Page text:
Kay's point at the time is that this was what you could do if you were willing to spend a large amount of money per user on hardware. It wasn't cost-effective yet. Someday it would be. Xerox was willing to spend the money, so when the hardware became available, they'd own the market.
This wasn't the first GUI. They'd downsized the 1968 Mother of All Demos to a machine that sat alongside a desk. When Engelbart did that, it required a room-sized mainframe, a video link from the mainframe to the demo site (a very big deal in 1968), and a sizable crew of support people to keep it all running. All to support one user.
This technology reached production with the introduction of "workstations". The first was the Terak, in 1977, which ran an interpretive environment called the UCSD P-System. This was a byte code interpreter for Pascal. Fast compile, slow execution, basic graphics. Perhaps the ancestor to Turbo Pascal for DOS. PDP-11 technology underneath. I used one briefly. 1979 brought the Three Rivers PERQ, which was a lot like an Alto and sold as a commercial product. It had another 16-bit CPU inside, from ICL in the UK, and was another interpretive Pascal system. I never saw one; it was considered something of a dud.
When the Motorola 68000 came out, it was clear to a lot of people that there was finally a big enough microprocessor to build a workstation. At last, a 32-bit address space. (Or at least 24; early machines didn't use the high byte.) The Apollo Domain, in 1980, was the first of those. That was the first real workstation. It had its own OS, its own networking (a coax token ring), its own file system (exclusive use locking across the network worked, unlike UNIX), and its own GUI. Apollo had their own MMU and their own paging system, which was really hard due to the M68000 not handling page faults properly. It was way ahead of anything else at the time. But the small organization behind it just had too much work to do building all that software and hardware. When I used one, it was clear this was the future, but it wasn't there yet.
Then came Sun, and a whole slew of UNIX workstations. UNIX was really the wrong tool for the job, but it was available and cheap. (Not yet free.)
Meanwhile, Apple was trying to get a low-end workstation working. The Apple Lisa (1983) was the result. It was sort of a cost-reduced Apollo - its own OS, its own MMU (a whole board, which ran the price up), and its own GUI. Also its own disk drive, the one time Apple tried to build a hard drive in house. That didn't go well. The Lisa was impressive and useful, but it cost too much to go mass market. The real UNIX workstations came with big screens, and the Lisa had a dinky screen like DOS-type computers. Meanwhile, IBM was eating Apple's lunch, replacing the obsolete Apple II with dumb DOS machines. No GUI, but enough compute power to run a spreadsheet and, importantly, a hard drive. Now people could do basic business work.
Apple's response, the Macintosh, was the world's greatest toy computer. It shipped in 1984 with 128K of RAM, one floppy drive (you needed two to get anything done), an operating system with no CPU dispatcher, no memory protection, and a nice GUI. But no hard drive. It was really slow and spent most of its time reading floppies and displaying an hourglass "wait" icon. It almost killed Apple. Sales were very low; Apple had planned to sell about 47,000 units a month, but only sold about 5,000. What saved Apple was the first desktop laser printer, the LaserWriter, in 1985. (PARC had a laser printer in the mid-1970s, but it was based on a big copier engine and bigger than a desk.) In 1986, Apple introduced the Macintosh Plus, which could, at last, support an external hard drive. That was the first successful product in the line, and launched the desktop publishing industry.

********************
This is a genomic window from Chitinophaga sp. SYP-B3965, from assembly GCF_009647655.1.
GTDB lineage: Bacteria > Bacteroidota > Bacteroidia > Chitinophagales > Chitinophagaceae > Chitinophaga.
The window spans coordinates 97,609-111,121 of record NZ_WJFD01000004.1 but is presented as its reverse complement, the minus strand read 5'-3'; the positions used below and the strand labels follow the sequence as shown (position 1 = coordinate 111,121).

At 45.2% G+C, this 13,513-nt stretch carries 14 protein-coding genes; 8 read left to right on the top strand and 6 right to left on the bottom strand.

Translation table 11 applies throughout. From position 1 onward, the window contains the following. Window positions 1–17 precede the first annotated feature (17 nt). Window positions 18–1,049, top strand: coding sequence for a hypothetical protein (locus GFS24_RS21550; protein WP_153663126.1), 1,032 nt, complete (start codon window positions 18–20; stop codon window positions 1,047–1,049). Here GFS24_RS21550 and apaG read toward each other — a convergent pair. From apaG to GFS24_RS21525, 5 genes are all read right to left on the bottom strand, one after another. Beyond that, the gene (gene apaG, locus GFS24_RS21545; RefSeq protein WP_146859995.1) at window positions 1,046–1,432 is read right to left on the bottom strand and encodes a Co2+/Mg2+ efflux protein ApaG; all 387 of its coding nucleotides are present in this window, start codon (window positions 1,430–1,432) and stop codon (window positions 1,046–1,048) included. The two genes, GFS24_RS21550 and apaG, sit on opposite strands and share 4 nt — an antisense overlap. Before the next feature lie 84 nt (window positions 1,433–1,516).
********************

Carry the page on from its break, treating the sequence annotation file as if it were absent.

In parallel to all this, there was another line of technology, now forgotten - "word processing". Wang and IBM were the big players in this. This started with typewriters with some memory, around 1971, and by 1977, Wang had the Wang Office Information System. This involved many semi-dumb terminals connected to a shared unit with a CPU and file server. Those could in turn be networked, and documents sent around the system. Very cost-effective, because each terminal was cheap. This was a huge win for offices which did a lot of document preparation, and Wang was, for a while, a very successful company.
So Xerox tried to move into that space with the Xerox Star, in 1981. This brought the Alto technology into an office environment. Worked fine, cost too much. Like the Wang system, it was very closed. This was deliberate. Word processing and office system were used by secretaries and clerks. They had to Just Work. Exposing end users to the internal complexity of the system was considered a bad idea.
The cultural change which brought system administration to the masses wasn't seen coming. It was inconceivable in the early 1980s that clerical people and small business operators would have to worry about what was going on inside the box. But as the DOS-type machines got more powerful and moved into offices, for about two decades everyone had to become a sysadmin. Apple tried to hide more under the covers, but it didn't really work all that well in the early years.
Today, of course, the complexity has mostly been put back in a sealed box, and you can give a Chromebook type tablet to a 5 year old and they'll be able to work it.
(The price of RAM was a big problem in those days. All the early DOS machines and Macs were RAM-starved. The workstation people plowed through that problem with money, and RAM was a big fraction of machine cost. Now it takes a gigabyte to run Hello World, but, whatever.)
Smalltalk started working in 1972, the Alto in 1973, and Smalltalk on it a month or so after the Alto came alive. The GUI came more from other parts of ARPA than NLS, but there were a few NLS elements. Cheers.